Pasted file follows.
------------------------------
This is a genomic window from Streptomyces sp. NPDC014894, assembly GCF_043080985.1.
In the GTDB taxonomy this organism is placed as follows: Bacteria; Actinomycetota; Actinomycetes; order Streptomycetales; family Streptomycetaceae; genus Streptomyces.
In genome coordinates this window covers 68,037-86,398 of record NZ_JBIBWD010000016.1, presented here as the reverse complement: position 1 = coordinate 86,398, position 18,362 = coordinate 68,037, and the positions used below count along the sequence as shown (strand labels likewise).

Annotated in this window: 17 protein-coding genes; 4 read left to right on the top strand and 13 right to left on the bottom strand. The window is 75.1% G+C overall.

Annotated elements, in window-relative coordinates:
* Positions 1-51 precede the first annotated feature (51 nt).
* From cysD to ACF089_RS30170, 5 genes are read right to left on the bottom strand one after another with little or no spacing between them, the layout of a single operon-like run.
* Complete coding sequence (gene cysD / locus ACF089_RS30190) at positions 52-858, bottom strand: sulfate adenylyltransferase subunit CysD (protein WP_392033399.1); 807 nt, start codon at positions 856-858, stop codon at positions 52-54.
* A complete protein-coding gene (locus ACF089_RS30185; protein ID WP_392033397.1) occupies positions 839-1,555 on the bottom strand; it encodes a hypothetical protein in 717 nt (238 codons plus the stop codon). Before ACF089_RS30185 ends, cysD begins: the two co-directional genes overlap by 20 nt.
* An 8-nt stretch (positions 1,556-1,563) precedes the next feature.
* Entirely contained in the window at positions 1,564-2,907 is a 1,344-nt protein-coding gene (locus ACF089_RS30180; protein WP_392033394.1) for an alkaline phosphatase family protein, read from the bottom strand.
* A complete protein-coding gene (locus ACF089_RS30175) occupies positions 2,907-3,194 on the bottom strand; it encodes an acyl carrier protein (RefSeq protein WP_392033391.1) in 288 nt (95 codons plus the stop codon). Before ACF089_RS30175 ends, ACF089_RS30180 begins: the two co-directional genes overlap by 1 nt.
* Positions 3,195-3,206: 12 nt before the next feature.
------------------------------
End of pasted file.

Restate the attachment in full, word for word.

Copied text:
This is a genomic window from Streptomyces sp. NPDC014894, assembly GCF_043080985.1.
In the GTDB taxonomy this organism is placed as follows: Bacteria; Actinomycetota; Actinomycetes; order Streptomycetales; family Streptomycetaceae; genus Streptomyces.
In genome coordinates this window covers 68,037-86,398 of record NZ_JBIBWD010000016.1, presented here as the reverse complement: position 1 = coordinate 86,398, position 18,362 = coordinate 68,037, and the positions used below count along the sequence as shown (strand labels likewise).

Annotated in this window: 17 protein-coding genes; 4 read left to right on the top strand and 13 right to left on the bottom strand. The window is 75.1% G+C overall.

Annotated elements, in window-relative coordinates:
* Positions 1-51 precede the first annotated feature (51 nt).
* From cysD to ACF089_RS30170, 5 genes are read right to left on the bottom strand one after another with little or no spacing between them, the layout of a single operon-like run.
* Complete coding sequence (gene cysD / locus ACF089_RS30190) at positions 52-858, bottom strand: sulfate adenylyltransferase subunit CysD (protein WP_392033399.1); 807 nt, start codon at positions 856-858, stop codon at positions 52-54.
* A complete protein-coding gene (locus ACF089_RS30185; protein ID WP_392033397.1) occupies positions 839-1,555 on the bottom strand; it encodes a hypothetical protein in 717 nt (238 codons plus the stop codon). Before ACF089_RS30185 ends, cysD begins: the two co-directional genes overlap by 20 nt.
* An 8-nt stretch (positions 1,556-1,563) precedes the next feature.
* Entirely contained in the window at positions 1,564-2,907 is a 1,344-nt protein-coding gene (locus ACF089_RS30180; protein WP_392033394.1) for an alkaline phosphatase family protein, read from the bottom strand.
* A complete protein-coding gene (locus ACF089_RS30175) occupies positions 2,907-3,194 on the bottom strand; it encodes an acyl carrier protein (RefSeq protein WP_392033391.1) in 288 nt (95 codons plus the stop codon). Before ACF089_RS30175 ends, ACF089_RS30180 begins: the two co-directional genes overlap by 1 nt.
* Positions 3,195-3,206: 12 nt before the next feature.